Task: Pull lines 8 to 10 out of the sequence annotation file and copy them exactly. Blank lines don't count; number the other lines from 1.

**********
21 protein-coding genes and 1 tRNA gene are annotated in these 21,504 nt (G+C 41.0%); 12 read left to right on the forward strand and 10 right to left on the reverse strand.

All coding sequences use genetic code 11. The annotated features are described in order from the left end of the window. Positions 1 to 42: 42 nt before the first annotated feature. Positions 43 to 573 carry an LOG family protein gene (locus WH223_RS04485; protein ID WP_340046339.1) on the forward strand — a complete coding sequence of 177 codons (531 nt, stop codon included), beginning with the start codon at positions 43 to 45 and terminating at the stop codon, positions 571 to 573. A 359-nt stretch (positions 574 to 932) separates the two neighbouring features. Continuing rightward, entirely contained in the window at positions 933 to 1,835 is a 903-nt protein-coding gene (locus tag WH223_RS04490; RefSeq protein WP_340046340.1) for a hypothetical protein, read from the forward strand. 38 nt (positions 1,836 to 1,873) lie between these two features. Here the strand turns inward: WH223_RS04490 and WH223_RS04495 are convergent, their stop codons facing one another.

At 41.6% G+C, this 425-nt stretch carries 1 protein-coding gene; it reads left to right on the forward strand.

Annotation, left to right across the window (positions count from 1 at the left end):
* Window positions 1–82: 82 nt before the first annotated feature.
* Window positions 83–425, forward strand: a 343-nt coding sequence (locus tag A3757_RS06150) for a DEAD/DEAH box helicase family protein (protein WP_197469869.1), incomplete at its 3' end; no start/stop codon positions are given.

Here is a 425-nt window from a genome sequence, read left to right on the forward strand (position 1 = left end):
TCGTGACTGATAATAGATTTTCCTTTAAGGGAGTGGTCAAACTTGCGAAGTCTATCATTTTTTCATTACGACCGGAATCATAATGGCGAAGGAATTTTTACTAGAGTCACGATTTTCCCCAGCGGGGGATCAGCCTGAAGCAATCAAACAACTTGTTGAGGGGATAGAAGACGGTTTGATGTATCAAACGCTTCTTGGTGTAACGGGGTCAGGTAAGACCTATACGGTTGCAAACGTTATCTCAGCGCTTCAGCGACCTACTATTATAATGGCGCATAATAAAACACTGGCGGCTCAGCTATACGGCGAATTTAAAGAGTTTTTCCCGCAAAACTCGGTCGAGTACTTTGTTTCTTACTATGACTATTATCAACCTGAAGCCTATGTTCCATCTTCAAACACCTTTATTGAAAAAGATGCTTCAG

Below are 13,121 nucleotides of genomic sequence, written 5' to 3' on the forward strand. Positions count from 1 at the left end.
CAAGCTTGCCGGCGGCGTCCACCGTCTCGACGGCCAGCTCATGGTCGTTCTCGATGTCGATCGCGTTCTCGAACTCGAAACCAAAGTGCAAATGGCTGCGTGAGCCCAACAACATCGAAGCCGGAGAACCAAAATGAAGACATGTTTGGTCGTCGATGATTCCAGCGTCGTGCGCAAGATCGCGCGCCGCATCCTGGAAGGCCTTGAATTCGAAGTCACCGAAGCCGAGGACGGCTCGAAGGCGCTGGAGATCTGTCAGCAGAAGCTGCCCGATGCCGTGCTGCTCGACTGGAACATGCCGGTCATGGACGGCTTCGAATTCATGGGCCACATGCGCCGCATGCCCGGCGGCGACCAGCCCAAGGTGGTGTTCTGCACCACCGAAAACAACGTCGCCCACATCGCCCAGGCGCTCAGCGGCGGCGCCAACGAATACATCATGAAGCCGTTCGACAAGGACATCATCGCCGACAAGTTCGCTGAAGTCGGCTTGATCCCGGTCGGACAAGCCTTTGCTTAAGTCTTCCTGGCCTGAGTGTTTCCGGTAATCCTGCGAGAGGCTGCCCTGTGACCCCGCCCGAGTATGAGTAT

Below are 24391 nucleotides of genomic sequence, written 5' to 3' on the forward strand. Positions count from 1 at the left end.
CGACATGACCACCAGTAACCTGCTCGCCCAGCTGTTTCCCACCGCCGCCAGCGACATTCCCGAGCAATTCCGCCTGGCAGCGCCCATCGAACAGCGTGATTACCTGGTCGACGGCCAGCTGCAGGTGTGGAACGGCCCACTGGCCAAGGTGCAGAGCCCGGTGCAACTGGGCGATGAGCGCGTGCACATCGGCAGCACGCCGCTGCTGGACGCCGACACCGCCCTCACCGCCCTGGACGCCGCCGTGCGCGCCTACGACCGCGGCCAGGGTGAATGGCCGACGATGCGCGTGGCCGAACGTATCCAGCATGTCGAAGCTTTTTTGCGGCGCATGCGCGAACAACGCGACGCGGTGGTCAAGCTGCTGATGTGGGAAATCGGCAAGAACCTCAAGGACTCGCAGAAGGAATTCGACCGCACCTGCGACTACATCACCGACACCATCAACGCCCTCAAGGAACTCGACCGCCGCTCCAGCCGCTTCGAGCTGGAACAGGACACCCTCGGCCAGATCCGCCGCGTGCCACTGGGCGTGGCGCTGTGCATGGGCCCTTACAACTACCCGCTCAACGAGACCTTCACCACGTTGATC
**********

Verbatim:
TCGTGACTGATAATAGATTTTCCTTTAAGGGAGTGGTCAAACTTGCGAAGTCTATCATTTTTTCATTACGACCGGAATCATAATGGCGAAGGAATTTTTACTAGAGTCACGATTTTCCCCAGCGGGGGATCAGCCTGAAGCAATCAAACAACTTGTTGAGGGGATAGAAGACGGTTTGATGTATCAAACGCTTCTTGGTGTAACGGGGTCAGGTAAGACCTATACGGTTGCAAACGTTATCTCAGCGCTTCAGCGACCTACTATTATAATGGCGCATAATAAAACACTGGCGGCTCAGCTATACGGCGAATTTAAAGAGTTTTTCCCGCAAAACTCGGTCGAGTACTTTGTTTCTTACTATGACTATTATCAACCTGAAGCCTATGTTCCATCTTCAAACACCTTTATTGAAAAAGATGCTTCAG

Below are 13,121 nucleotides of genomic sequence, written 5' to 3' on the forward strand. Positions count from 1 at the left end.
CAAGCTTGCCGGCGGCGTCCACCGTCTCGACGGCCAGCTCATGGTCGTTCTCGATGTCGATCGCGTTCTCGAACTCGAAACCAAAGTGCAAATGGCTGCGTGAGCCCAACAACATCGAAGCCGGAGAACCAAAATGAAGACATGTTTGGTCGTCGATGATTCCAGCGTCGTGCGCAAGATCGCGCGCCGCATCCTGGAAGGCCTTGAATTCGAAGTCACCGAAGCCGAGGACGGCTCGAAGGCGCTGGAGATCTGTCAGCAGAAGCTGCCCGATGCCGTGCTGCTCGACTGGAACATGCCGGTCATGGACGGCTTCGAATTCATGGGCCACATGCGCCGCATGCCCGGCGGCGACCAGCCCAAGGTGGTGTTCTGCACCACCGAAAACAACGTCGCCCACATCGCCCAGGCGCTCAGCGGCGGCGCCAACGAATACATCATGAAGCCGTTCGACAAGGACATCATCGCCGACAAGTTCGCTGAAGTCGGCTTGATCCCGGTCGGACAAGCCTTTGCTTAAGTCTTCCTGGCCTGAGTGTTTCCGGTAATCCTGCGAGAGGCTGCCCTGTGACCCCGCCCGAGTATGAGTAT